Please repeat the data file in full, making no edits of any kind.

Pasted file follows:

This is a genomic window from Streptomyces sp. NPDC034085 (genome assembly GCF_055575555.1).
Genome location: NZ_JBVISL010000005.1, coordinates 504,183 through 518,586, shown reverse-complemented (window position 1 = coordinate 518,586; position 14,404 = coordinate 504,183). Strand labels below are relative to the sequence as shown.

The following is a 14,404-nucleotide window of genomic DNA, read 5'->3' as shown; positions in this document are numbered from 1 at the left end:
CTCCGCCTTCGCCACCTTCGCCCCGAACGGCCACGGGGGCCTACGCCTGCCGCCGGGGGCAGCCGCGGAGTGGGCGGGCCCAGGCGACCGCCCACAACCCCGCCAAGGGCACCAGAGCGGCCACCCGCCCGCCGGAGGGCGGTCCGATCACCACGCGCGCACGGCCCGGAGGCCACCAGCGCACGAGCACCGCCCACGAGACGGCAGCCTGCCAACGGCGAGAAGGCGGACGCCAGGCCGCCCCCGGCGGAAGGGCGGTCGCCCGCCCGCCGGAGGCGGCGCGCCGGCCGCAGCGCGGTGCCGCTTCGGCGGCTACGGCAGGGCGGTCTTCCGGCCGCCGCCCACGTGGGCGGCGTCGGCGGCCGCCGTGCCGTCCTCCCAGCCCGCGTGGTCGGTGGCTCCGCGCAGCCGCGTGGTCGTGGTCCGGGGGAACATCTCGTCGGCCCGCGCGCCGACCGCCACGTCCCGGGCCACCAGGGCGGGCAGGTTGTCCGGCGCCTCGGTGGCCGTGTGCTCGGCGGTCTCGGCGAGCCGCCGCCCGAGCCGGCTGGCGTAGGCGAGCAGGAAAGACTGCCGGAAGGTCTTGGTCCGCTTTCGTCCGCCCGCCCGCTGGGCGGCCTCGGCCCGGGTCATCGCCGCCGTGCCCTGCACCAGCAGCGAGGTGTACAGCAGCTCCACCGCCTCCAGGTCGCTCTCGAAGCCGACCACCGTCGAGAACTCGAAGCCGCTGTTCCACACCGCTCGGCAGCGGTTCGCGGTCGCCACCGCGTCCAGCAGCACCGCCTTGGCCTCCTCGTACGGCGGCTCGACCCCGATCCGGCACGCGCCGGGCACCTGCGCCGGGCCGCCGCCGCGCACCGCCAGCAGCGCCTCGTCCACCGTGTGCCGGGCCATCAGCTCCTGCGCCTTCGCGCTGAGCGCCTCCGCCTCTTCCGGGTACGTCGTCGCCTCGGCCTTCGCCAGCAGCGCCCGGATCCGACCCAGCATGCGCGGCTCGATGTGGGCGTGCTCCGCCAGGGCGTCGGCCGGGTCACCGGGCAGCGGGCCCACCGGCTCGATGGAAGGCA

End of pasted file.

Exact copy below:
This is a genomic window from Streptomyces sp. NPDC034085 (genome assembly GCF_055575555.1).
Genome location: NZ_JBVISL010000005.1, coordinates 504,183 through 518,586, shown reverse-complemented (window position 1 = coordinate 518,586; position 14,404 = coordinate 504,183). Strand labels below are relative to the sequence as shown.

The following is a 14,404-nucleotide window of genomic DNA, read 5'->3' as shown; positions in this document are numbered from 1 at the left end:
CTCCGCCTTCGCCACCTTCGCCCCGAACGGCCACGGGGGCCTACGCCTGCCGCCGGGGGCAGCCGCGGAGTGGGCGGGCCCAGGCGACCGCCCACAACCCCGCCAAGGGCACCAGAGCGGCCACCCGCCCGCCGGAGGGCGGTCCGATCACCACGCGCGCACGGCCCGGAGGCCACCAGCGCACGAGCACCGCCCACGAGACGGCAGCCTGCCAACGGCGAGAAGGCGGACGCCAGGCCGCCCCCGGCGGAAGGGCGGTCGCCCGCCCGCCGGAGGCGGCGCGCCGGCCGCAGCGCGGTGCCGCTTCGGCGGCTACGGCAGGGCGGTCTTCCGGCCGCCGCCCACGTGGGCGGCGTCGGCGGCCGCCGTGCCGTCCTCCCAGCCCGCGTGGTCGGTGGCTCCGCGCAGCCGCGTGGTCGTGGTCCGGGGGAACATCTCGTCGGCCCGCGCGCCGACCGCCACGTCCCGGGCCACCAGGGCGGGCAGGTTGTCCGGCGCCTCGGTGGCCGTGTGCTCGGCGGTCTCGGCGAGCCGCCGCCCGAGCCGGCTGGCGTAGGCGAGCAGGAAAGACTGCCGGAAGGTCTTGGTCCGCTTTCGTCCGCCCGCCCGCTGGGCGGCCTCGGCCCGGGTCATCGCCGCCGTGCCCTGCACCAGCAGCGAGGTGTACAGCAGCTCCACCGCCTCCAGGTCGCTCTCGAAGCCGACCACCGTCGAGAACTCGAAGCCGCTGTTCCACACCGCTCGGCAGCGGTTCGCGGTCGCCACCGCGTCCAGCAGCACCGCCTTGGCCTCCTCGTACGGCGGCTCGACCCCGATCCGGCACGCGCCGGGCACCTGCGCCGGGCCGCCGCCGCGCACCGCCAGCAGCGCCTCGTCCACCGTGTGCCGGGCCATCAGCTCCTGCGCCTTCGCGCTGAGCGCCTCCGCCTCTTCCGGGTACGTCGTCGCCTCGGCCTTCGCCAGCAGCGCCCGGATCCGACCCAGCATGCGCGGCTCGATGTGGGCGTGCTCCGCCAGGGCGTCGGCCGGGTCACCGGGCAGCGGGCCCACCGGCTCGATGGAAGGCA